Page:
Article review: Diagnostic errors in the ICU. “Better cognitive tools needed”
DDX tools could help to avoid diagnosis errors in the ICU
The idea for the Isabel diagnosis support tool first came to us while sitting in the ICU. A decade ago, my family and I were spending long hours in the ICU caring for our toddler, Isabel Maude, after she was diagnosed late with necrotising fasciitis. We realized the ICU doctors often can see the long perspective of what happened to a patient, as they see how the patient got there and what mistakes were made along the way. With the luxury of hindsight they can see, for example, that if only a clinician had, metaphorically, turned left instead of right then the patient would not have ended up in ICU.
So, with great interest I read a review of diagnostic errors actually made in the ICU in an article published by by Bradford Winters et al at Johns Hopkins.
Do we need more papers telling us how much diagnostic error exists? Hopefully the message is starting to get through. A salient point in this paper is that out of the 31 studies covering 5,863 autopsies, 28% reported at least one misdiagnosis. The authors estimate that as many as 40,500 adult patients annually may die in the ICU with a misdiagnosis. This number of predicted deaths is comparable to those from central line associated bloodstream infections or breast cancer.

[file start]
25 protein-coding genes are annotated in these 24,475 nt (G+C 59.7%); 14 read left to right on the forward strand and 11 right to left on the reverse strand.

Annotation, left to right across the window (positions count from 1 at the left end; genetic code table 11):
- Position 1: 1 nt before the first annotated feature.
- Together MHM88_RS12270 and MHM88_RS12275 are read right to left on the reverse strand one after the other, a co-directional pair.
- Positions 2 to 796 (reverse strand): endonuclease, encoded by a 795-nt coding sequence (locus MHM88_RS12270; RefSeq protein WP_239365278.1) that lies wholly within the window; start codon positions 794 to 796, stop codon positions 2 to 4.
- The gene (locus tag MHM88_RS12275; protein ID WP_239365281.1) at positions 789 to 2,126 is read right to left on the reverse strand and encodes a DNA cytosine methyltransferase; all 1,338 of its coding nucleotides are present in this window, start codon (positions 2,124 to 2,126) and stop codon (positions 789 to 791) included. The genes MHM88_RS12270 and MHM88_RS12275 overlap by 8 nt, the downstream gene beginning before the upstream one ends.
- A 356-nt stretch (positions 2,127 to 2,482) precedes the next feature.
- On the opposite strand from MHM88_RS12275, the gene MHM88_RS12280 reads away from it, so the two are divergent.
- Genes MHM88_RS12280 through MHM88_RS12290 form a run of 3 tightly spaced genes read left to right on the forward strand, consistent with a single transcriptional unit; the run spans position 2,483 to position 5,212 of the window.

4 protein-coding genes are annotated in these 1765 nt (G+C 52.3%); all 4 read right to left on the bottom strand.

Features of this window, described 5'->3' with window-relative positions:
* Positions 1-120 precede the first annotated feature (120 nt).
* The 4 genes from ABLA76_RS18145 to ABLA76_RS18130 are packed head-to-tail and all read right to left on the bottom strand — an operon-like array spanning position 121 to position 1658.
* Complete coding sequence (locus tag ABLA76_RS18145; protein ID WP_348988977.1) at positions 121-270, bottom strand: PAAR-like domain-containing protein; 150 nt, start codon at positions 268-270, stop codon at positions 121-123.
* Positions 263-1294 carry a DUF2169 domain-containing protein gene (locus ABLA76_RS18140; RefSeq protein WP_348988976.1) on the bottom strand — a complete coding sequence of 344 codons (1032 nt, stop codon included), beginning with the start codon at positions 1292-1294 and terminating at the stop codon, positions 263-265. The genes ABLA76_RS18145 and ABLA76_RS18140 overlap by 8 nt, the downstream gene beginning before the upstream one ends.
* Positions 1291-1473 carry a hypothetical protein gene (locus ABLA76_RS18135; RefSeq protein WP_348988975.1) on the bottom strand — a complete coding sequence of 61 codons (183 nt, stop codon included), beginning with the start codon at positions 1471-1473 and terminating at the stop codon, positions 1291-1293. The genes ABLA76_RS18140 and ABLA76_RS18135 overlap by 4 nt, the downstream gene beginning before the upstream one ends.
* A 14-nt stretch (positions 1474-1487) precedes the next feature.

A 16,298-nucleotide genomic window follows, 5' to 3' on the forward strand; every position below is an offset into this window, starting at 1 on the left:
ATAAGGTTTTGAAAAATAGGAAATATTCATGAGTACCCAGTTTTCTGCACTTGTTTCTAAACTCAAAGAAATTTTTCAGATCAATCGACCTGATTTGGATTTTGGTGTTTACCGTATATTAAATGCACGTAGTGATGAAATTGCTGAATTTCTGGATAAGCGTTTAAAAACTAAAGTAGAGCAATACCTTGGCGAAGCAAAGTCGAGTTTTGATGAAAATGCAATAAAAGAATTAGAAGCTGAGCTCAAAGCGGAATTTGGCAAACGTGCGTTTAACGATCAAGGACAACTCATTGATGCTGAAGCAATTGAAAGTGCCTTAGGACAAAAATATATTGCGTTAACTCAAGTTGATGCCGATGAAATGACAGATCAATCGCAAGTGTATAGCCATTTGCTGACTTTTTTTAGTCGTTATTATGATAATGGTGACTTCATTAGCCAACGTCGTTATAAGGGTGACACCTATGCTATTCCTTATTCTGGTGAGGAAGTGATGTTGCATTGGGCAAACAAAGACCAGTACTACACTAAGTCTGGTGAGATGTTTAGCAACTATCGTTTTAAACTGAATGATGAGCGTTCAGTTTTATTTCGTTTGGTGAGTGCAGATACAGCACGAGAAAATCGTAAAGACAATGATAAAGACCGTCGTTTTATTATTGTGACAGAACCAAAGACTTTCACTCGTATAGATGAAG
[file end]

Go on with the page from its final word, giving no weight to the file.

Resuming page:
The most interesting part, though, was what Winters said in the communications accompanying the paper:
“It may be counterintuitive to think that the patients who are the most closely monitored and frequently tested are more commonly misdiagnosed, but the ICU is a very complex environment,” Winters says. Clinicians face a deluge of information in a distracting environment in which the sickest patients compete for attention, most without being able to communicate with their medical team. “We need to develop better cognitive tools that can take into account the 7,000 or more pieces of information that critical care physicians are bombarded with each day to ensure we’re not ruling out potential diagnoses,” Winters says.
This point is yet another good argument for using differential diagnosis tools, like Isabel, that are designed to help clinicians make sense of information, rather than just giving them more of it.
~ Jason Maude, Founder of Isabel Healthcare. View the Video of Jason and his daughter Isabel telling their story.